The idea is increasingly being propagated that we live in a ‘post truth’ world. In truth (ha!) the stories we receive have always been partial. Sometimes our story telling is deliberately disingenuous.
When you consult to a system who is your client? How do you know if you are doing the right thing? What constitutes doing good here and who decides? You cannot please everyone all the time. There is a difference between a reflexive action, changing the mood of a conversation through a comment or smile just because it feels to be going in an unhelpful way and a deliberate one such as considered reflection on events
‘What gets measured gets done’ is an old and familiar phrase. If we pay attention to product or patient safety then those measures improve. But over what time frame does this hold true? And is it the measures or the safety that gets better?
Surely the right way forward in Northern Ireland is to move past police enquiries and public enquiries? Instead we need to create the space where the real truth can surface, where peoples’ stories of hurt and anguish from all sides can be heard and acknowledged. Where we can see the players for what they were, and see what they are now?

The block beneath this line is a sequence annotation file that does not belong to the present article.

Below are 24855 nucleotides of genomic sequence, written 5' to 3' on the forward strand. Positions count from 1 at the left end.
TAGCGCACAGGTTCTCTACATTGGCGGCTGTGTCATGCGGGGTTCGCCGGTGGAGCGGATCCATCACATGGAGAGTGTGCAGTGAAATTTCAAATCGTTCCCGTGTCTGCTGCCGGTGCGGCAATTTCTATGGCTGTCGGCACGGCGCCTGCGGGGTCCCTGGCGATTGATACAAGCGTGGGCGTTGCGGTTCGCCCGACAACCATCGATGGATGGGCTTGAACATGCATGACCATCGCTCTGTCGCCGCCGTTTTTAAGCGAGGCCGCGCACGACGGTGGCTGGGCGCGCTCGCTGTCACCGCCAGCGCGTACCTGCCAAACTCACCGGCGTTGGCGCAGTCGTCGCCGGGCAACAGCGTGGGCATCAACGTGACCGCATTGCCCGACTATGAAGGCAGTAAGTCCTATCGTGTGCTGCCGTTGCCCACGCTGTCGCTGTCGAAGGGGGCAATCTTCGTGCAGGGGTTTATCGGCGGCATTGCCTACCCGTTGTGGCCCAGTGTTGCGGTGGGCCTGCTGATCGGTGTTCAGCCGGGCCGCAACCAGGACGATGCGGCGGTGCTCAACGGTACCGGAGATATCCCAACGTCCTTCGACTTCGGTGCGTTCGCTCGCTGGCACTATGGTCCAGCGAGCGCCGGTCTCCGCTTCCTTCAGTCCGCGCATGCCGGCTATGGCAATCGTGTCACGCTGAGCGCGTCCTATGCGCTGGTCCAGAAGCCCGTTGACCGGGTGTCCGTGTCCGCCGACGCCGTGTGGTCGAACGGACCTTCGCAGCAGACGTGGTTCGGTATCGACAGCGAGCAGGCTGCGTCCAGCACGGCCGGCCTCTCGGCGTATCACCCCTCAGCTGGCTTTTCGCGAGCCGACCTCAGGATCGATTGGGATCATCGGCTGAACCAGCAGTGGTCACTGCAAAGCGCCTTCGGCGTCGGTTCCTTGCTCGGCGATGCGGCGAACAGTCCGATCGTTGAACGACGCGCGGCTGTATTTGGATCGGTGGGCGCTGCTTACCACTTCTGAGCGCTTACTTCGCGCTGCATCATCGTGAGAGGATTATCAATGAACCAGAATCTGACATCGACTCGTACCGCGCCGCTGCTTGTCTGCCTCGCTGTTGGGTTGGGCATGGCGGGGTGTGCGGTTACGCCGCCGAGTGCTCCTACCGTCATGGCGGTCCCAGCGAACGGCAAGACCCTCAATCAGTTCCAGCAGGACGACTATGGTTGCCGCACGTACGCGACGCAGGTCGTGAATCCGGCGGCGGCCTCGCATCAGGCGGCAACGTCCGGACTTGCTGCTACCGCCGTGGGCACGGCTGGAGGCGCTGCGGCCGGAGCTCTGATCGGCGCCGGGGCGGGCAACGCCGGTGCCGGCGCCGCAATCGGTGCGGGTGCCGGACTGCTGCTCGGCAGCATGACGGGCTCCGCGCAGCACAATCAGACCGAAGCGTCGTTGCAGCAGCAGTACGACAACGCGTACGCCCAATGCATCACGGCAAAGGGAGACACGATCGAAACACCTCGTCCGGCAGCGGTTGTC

Are you good enough to lead? Is there a problem in your organisation? Are you a senior person in that organisation? Have you been there any length of time? If the answers are yes then there you are part of the problem.
what happens when your organisation is so evidently getting it wrong that people are suffering, that their work is becoming meaningless? What do you do then? Can you continue to ask for this loyalty? Should you?
Here, in the video and transcript) below, John Atkinson in conversation with Stacey Hale at Design4Emergence, discusses Complexity in Systems. Answering questions such as: Any advice on keeping work in a complex ecosystem within manageable boundaries? True or false: “There are no best practices.” How do you put people at ease in a world obsessed with big data? You’re not saying to abandon strategy? Are you talking about designing an attractor? What do you say to a brand new consultant who wants to apply the Big Five of living systems to an organizational problem to create change? How much does it matter that people know that you’re pulling from the principles of biological systems to design organizational change?